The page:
JACKSON, Miss. (WLBT) -We’ve seen several medical professionals and some state lawmakers calling for a statewide mask mandate. And now, the state’s getting one. It will be in effect August 5-17.
Governor Reeves is leaving most of the decision making in the hands of local districts.
“I believe that the people closest to the actual classrooms are better equipped to make that decision at this time than I am,” said Reeves.
Eight counties will be required to delay school start for grades 7-12 until August 17. Those are: Bolivar, Coahoma, Forrest, George, Hinds, Panola, Sunflower and Washington. But Reeves did say this about other districts.
“It’s especially important that we consider delaying school for older kids, the middle schoolers and the high schoolers, because we know they are just as likely to transmit as well as young adults,” said Dr. Thomas Dobbs. “Also, we know how well they do it, right? But the younger kids are more likely to benefit specifically from in person learning. Part of it is a risk adjustment that we have to look at.”
“I think the school districts should strongly consider, particularly for those in grades 7-12, amending their plan to reopen 8 to 10 to 12 days from now,” explained Reeves. “Give us the time hopefully for the number of cases to decline.”
Teachers like Max Vanlandingham who have been calling for a statewide delayed start, say that’s not enough.
“It’s kind of frustrating because it’s the same old. Nobody listens to the people who are in the trenches,” said Vanlandingham. “So, we’ve been screaming this from the top of our lungs since the middle of last month.”
All students and staff in every public school district will be required to wear masks when they return for in-person instruction when they do return for in-person instruction. Still, teachers like Vanlandingham are disappointed.
“We are advocating for everybody, not just those in hot zones,” he said of the desire to see a statewide delay. “Because this effects everybody.”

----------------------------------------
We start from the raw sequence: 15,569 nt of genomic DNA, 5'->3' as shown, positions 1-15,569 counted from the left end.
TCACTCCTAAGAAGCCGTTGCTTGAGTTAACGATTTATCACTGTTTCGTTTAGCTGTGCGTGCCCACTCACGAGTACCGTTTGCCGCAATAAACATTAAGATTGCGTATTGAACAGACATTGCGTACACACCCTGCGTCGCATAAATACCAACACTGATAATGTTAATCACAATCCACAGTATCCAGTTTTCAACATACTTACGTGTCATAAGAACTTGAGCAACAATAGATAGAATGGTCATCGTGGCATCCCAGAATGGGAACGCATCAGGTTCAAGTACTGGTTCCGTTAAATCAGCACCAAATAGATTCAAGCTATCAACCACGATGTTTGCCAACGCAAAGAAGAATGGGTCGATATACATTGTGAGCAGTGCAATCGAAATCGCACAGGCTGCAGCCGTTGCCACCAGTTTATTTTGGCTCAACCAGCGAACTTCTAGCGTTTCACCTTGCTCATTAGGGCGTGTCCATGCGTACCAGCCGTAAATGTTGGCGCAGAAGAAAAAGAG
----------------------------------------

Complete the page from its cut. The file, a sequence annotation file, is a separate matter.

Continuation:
State Health Officer Dr. Thomas Dobbs made this note.
“As far as starting traditional school in the near future, I think it’s nuts,” said Dobbs. “We can’t have unmitigated risks as far as the schools go. Now, by and large, the districts have planned pretty thoroughly, some more than others.”
Reeves stresses this is the beginning of the conversation surrounding schools, not the end and plans could change.
These school-related orders only apply to the state’s public schools and will not impact any virtual learning plans, even in those eight counties where the start date is delayed for grades 7-12 till August 17. That applies to in-person instruction.
Empower Mississippi shared this statement in response to the governor’s new order:
“Every day our children go without access to a quality education represents a danger to their future. In this unsettled environment, all Mississippi families deserve the option to choose between in-person and at-home instruction. The state should take seriously the opportunity to offer a full-time, statewide virtual public school option to any student who is not comfortable returning to the classroom given districts’ differing abilities to offer both models to all students.”